Marvin Miller’s Finally in Baseball’s Hall of Fame — Though He Didn’t Want to Be


The longest introduction for a Hall of Fame inductee at Cooperstown last Wednesday was for the man few in the audience knew about. Several malcontents hooted at the speaker, former head of the Major League Baseball Players Association (and current head of the hockey players’ union) Don Fehr, wanting him to wrap it up. Apparently they were not aware of witnessing the induction of one of the most important figures in baseball history, 

In 1990, while writing for the Village Voice, I was asked by Marvin Miller to assist him with his memoir, A Whole Different Ball Game: The Story of Baseball’s New Deal. The book, I’m proud to say, is still in print. If you want to know how the players’ union started, in 1966, how they came together to radically change the business of baseball, the battles with owners that resulted in lockouts and strikes, and finally, how the players were able to force the owners into granting free agency, it’s all there: Curt Flood taking his case to the Supreme Court in 1972, the heated negotiations in smoke-filled rooms, Miller’s personal relationships with Reggie Jackson, Dave Winfield, Jim Bouton, George Steinbrenner, Jackie Robinson, and every other important figure in the game for nearly four decades.

What you won’t read about in the book is the bitter behind-the-scenes politics that kept Marvin Miller out of the Hall of Fame for more than 20 years. The late great Dodgers announcer Red Barber, in a line that has been quoted many times since, told me, “Marvin Miller is one of the three most important people in the game’s history, along with Babe Ruth and Jackie Robinson.”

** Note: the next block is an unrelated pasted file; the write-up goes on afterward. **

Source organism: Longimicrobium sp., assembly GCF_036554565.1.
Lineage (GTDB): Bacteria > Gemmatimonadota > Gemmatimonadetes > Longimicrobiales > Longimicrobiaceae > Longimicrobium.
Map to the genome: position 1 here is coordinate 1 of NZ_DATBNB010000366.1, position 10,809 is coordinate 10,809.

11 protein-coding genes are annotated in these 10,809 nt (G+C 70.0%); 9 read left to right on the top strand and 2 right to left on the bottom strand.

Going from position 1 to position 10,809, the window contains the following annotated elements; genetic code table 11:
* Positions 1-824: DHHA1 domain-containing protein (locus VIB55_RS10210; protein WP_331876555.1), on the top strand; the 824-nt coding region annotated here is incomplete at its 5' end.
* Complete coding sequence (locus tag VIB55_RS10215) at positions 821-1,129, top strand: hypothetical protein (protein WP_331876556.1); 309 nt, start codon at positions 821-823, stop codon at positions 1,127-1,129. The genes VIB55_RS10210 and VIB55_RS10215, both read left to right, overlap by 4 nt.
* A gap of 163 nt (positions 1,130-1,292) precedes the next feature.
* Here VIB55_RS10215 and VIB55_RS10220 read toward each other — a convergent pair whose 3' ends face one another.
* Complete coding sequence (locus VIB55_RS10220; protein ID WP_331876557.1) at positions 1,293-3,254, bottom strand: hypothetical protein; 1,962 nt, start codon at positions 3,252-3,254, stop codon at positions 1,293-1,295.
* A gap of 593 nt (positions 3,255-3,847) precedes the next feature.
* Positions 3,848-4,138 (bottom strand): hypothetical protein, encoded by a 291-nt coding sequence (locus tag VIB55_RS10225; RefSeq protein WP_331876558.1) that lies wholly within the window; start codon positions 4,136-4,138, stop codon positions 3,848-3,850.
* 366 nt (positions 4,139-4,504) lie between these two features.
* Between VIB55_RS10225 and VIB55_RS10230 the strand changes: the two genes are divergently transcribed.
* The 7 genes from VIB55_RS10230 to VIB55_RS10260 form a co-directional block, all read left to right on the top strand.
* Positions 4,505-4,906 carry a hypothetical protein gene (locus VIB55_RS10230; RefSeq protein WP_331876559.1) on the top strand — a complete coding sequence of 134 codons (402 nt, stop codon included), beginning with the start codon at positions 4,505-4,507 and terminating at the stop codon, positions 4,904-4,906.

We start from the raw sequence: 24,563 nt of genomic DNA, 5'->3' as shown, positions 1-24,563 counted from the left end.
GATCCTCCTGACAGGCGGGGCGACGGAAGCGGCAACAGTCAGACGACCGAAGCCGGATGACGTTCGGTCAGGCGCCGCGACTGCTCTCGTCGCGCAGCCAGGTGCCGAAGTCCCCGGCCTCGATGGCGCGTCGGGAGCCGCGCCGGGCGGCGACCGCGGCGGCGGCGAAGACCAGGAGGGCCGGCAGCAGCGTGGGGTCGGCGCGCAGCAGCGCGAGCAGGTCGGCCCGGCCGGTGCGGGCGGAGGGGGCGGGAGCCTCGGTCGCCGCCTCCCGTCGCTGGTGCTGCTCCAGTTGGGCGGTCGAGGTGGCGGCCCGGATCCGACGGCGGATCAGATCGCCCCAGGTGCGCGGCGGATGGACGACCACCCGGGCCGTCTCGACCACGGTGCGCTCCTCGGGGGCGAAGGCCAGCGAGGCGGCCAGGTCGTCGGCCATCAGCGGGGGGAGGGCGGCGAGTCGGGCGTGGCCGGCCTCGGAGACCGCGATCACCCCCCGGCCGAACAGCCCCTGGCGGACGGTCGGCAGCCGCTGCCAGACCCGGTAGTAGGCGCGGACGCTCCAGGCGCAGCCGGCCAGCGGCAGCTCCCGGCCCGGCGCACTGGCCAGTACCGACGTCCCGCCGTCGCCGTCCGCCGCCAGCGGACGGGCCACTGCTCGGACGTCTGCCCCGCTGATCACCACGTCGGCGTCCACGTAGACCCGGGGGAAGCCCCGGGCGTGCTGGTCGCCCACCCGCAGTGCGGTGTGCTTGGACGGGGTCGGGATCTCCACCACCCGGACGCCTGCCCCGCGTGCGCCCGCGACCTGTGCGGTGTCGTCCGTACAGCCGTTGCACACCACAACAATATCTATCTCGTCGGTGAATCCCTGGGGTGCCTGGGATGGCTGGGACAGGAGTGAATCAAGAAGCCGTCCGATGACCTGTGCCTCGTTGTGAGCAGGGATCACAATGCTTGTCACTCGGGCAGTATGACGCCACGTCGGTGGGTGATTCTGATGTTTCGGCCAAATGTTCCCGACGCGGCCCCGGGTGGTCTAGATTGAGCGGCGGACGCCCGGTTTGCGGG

How could a man who has had so much impact on the game be kept out of Cooperstown? And why was he kept out?  

The second question is easy: No matter what you read or hear, the Hall of Fame is rigidly controlled by Major League Baseball and the commissioners and owners whose butts Miller and the union soundly whipped, and they didn’t want to honor him in any way. Bowie Kuhn, the stuffed shirt of a commissioner who played the Washington Generals to Miller’s Harlem Globetrotters from 1969 to ’84, was elected into the HOF in 2007. But every year as Miller’s name appeared on the ballot, there was some technicality or unspecified resistance; one year there were rumors that Miller was ineligible because as head of the union he wasn’t technically connected to Major League Baseball.  This, of course,  was nonsense, and after fierce criticism from sportswriters, former players, fans, and even from a few MLB executives, that argument was dropped.  Another was that non-players could only be elected to the Hall by a unanimous vote, and after a careful review of the rules, this objection, too, evaporated.  In 2007, Bowie Kuhn, whom Marvin had bested in every union-management conflict, and whom the owners had, in effect, fired by not renewing his contract after the 1984 season, was elected. The message couldn’t have been clearer, and MIller read it.